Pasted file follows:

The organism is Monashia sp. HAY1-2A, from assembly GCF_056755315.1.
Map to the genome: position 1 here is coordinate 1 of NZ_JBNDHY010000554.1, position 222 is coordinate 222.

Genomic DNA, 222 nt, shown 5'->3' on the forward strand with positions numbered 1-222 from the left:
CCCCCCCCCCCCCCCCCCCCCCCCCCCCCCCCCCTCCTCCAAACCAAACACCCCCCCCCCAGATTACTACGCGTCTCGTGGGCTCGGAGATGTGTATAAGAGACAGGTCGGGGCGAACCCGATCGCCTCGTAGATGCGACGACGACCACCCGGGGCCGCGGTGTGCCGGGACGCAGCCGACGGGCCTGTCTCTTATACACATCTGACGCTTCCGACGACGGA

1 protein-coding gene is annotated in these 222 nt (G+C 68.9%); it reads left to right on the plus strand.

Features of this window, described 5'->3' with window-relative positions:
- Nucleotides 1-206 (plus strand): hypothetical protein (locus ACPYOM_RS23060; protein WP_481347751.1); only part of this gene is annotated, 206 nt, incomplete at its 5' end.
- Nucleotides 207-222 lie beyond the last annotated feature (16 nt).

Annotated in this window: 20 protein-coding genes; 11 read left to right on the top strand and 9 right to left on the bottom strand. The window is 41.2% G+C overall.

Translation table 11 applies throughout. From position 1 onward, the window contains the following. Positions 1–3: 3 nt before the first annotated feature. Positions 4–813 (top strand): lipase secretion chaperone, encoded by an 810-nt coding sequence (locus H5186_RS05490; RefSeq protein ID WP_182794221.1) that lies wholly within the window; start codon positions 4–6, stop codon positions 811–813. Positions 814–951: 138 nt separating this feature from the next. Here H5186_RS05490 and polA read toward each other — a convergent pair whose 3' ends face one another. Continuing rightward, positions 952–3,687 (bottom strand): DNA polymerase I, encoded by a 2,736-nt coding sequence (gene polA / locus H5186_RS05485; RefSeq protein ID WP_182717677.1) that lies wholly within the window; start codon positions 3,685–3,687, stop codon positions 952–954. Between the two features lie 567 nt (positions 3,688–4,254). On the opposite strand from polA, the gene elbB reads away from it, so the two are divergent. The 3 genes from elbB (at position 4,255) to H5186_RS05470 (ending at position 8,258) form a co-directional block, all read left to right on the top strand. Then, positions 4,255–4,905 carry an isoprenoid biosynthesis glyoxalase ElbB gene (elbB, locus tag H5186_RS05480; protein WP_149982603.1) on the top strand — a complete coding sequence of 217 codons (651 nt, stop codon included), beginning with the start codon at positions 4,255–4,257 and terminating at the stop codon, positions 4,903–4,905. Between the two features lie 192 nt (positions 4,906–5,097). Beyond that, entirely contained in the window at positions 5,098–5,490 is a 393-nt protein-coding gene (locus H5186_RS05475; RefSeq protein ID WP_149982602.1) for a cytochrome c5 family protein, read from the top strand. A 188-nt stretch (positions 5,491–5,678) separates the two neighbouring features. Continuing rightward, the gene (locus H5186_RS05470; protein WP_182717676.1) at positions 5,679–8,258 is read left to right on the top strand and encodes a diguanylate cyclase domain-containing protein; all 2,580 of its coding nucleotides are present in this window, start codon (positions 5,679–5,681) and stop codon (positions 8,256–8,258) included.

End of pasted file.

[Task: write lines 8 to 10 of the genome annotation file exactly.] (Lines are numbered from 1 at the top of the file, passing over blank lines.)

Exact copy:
- Nucleotides 207-222 lie beyond the last annotated feature (16 nt).

Annotated in this window: 20 protein-coding genes; 11 read left to right on the top strand and 9 right to left on the bottom strand. The window is 41.2% G+C overall.

Translation table 11 applies throughout. From position 1 onward, the window contains the following. Positions 1–3: 3 nt before the first annotated feature. Positions 4–813 (top strand): lipase secretion chaperone, encoded by an 810-nt coding sequence (locus H5186_RS05490; RefSeq protein ID WP_182794221.1) that lies wholly within the window; start codon positions 4–6, stop codon positions 811–813. Positions 814–951: 138 nt separating this feature from the next. Here H5186_RS05490 and polA read toward each other — a convergent pair whose 3' ends face one another. Continuing rightward, positions 952–3,687 (bottom strand): DNA polymerase I, encoded by a 2,736-nt coding sequence (gene polA / locus H5186_RS05485; RefSeq protein ID WP_182717677.1) that lies wholly within the window; start codon positions 3,685–3,687, stop codon positions 952–954. Between the two features lie 567 nt (positions 3,688–4,254). On the opposite strand from polA, the gene elbB reads away from it, so the two are divergent. The 3 genes from elbB (at position 4,255) to H5186_RS05470 (ending at position 8,258) form a co-directional block, all read left to right on the top strand. Then, positions 4,255–4,905 carry an isoprenoid biosynthesis glyoxalase ElbB gene (elbB, locus tag H5186_RS05480; protein WP_149982603.1) on the top strand — a complete coding sequence of 217 codons (651 nt, stop codon included), beginning with the start codon at positions 4,255–4,257 and terminating at the stop codon, positions 4,903–4,905. Between the two features lie 192 nt (positions 4,906–5,097). Beyond that, entirely contained in the window at positions 5,098–5,490 is a 393-nt protein-coding gene (locus H5186_RS05475; RefSeq protein ID WP_149982602.1) for a cytochrome c5 family protein, read from the top strand. A 188-nt stretch (positions 5,491–5,678) separates the two neighbouring features. Continuing rightward, the gene (locus H5186_RS05470; protein WP_182717676.1) at positions 5,679–8,258 is read left to right on the top strand and encodes a diguanylate cyclase domain-containing protein; all 2,580 of its coding nucleotides are present in this window, start codon (positions 5,679–5,681) and stop codon (positions 8,256–8,258) included.